“If the administration is successful in the drastic cut to DOL’s budget that it’s proposed, I would be very worried about implementation, enforcement, investigations, really across the board with respect to wages, working conditions, workplace fairness,” Shabo said.
Rep. Mark Takano (D-Calif.), the top Democrat on the House subcommittee that oversees DOL worker protections, told Bloomberg BNA he plans to ask Acosta to undo the damage that’s already been done in Trump’s first 100 days in office.
“What do I hope to pursue with” Acosta? “I have a beef already with the first 100 days,” Takano said. “Mr. Secretary, do you have any ability to go to this president and get him to reconsider the things he’s already done?”
Trump has already signed legislation, via the Congressional Review Act, to kill the Fair Pay and Safe Workplaces rule, which would’ve required companies to report past labor violations when bidding on federal contracts. He also blocked an OSHA workplace injury reporting regulation.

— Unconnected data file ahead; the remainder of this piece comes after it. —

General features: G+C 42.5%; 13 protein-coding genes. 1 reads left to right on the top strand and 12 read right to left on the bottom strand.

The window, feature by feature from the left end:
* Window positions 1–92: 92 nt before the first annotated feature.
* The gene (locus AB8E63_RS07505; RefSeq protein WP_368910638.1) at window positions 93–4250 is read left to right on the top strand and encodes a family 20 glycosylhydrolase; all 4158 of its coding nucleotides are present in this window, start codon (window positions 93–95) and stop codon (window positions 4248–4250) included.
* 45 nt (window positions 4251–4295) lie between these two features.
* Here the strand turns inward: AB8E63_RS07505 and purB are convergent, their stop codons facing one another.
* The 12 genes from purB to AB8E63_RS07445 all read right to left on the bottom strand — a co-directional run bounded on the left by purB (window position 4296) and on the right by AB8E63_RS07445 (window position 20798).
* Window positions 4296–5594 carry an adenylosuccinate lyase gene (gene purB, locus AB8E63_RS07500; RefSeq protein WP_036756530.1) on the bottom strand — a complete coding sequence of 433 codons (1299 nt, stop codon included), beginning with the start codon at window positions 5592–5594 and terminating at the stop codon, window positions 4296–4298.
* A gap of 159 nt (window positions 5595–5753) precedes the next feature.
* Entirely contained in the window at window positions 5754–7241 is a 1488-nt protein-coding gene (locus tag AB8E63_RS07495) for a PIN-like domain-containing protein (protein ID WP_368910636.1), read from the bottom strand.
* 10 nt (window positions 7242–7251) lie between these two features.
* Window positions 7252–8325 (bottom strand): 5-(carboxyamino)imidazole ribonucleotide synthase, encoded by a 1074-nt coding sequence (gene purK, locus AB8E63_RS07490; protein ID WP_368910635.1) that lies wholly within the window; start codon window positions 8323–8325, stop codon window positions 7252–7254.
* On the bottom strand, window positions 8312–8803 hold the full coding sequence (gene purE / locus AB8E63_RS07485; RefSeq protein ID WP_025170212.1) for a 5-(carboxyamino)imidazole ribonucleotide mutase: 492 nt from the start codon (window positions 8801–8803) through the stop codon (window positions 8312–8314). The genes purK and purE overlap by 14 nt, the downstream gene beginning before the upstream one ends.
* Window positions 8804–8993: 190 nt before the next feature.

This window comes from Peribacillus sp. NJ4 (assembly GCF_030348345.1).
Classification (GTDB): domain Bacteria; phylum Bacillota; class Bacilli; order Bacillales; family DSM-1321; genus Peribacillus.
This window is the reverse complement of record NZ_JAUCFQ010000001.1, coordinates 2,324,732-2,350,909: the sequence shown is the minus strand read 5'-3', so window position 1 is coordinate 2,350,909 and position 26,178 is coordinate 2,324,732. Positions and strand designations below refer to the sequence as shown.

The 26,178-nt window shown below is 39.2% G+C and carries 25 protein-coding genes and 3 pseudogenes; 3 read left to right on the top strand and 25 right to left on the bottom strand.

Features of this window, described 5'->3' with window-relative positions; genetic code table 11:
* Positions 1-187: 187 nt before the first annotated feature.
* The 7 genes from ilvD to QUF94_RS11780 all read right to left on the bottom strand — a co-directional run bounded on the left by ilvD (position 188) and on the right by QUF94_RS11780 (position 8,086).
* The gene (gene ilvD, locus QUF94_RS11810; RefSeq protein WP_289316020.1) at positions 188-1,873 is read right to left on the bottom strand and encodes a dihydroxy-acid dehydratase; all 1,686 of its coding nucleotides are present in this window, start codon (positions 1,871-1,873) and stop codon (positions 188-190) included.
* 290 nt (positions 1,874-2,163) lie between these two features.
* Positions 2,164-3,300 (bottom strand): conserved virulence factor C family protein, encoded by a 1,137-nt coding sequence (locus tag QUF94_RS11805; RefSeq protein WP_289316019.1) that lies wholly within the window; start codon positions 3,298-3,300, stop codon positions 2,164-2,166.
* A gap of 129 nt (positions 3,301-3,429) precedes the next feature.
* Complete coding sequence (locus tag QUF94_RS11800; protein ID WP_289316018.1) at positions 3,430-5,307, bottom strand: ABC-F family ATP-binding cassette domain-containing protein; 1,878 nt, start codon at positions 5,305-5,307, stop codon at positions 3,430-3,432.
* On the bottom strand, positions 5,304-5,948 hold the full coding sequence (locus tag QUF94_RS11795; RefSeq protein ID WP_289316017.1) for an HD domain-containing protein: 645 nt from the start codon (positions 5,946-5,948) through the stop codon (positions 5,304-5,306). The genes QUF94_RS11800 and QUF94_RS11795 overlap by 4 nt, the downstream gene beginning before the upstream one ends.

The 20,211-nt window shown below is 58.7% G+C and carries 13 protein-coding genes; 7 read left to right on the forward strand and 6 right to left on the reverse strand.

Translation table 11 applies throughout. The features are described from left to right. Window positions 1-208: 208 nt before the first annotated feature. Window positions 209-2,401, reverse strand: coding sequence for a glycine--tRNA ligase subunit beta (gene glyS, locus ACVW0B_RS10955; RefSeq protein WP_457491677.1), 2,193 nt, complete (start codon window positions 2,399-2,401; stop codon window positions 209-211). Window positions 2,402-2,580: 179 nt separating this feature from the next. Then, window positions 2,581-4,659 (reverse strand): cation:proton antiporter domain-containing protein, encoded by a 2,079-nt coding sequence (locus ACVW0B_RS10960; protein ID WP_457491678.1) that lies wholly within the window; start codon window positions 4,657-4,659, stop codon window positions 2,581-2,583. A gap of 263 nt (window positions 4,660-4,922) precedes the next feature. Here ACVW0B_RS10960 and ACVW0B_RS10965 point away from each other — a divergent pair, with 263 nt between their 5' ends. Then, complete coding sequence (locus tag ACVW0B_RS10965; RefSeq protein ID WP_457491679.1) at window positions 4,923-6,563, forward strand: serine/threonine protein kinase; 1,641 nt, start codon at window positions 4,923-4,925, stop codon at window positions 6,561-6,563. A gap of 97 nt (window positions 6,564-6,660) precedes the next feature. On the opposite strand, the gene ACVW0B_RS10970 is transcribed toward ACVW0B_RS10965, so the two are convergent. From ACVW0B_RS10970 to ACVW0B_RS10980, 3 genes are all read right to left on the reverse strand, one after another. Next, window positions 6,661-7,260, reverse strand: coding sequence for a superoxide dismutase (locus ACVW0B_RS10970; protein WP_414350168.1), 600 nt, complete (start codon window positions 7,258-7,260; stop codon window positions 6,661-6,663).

Another open question is exactly how Secretary Acosta will look to define his strategic vision.
Acosta may have a role in selling the White House’s infrastructure, immigration and trade plans—Trump initiatives that intersect with the DOL’s portfolio.
“President Trump is clearly working to be the blue-collar president, and he is going to push for treating all workers fairly and creating jobs,” Vincent Vernuccio, director of labor policy at the Mackinac Center and a former DOL transition official, told Bloomberg BNA. “So we’ll see what form that takes in a Trump-Acosta Department of Labor.”
To contact the reporter on this story: Ben Penn in Washington at email@example.com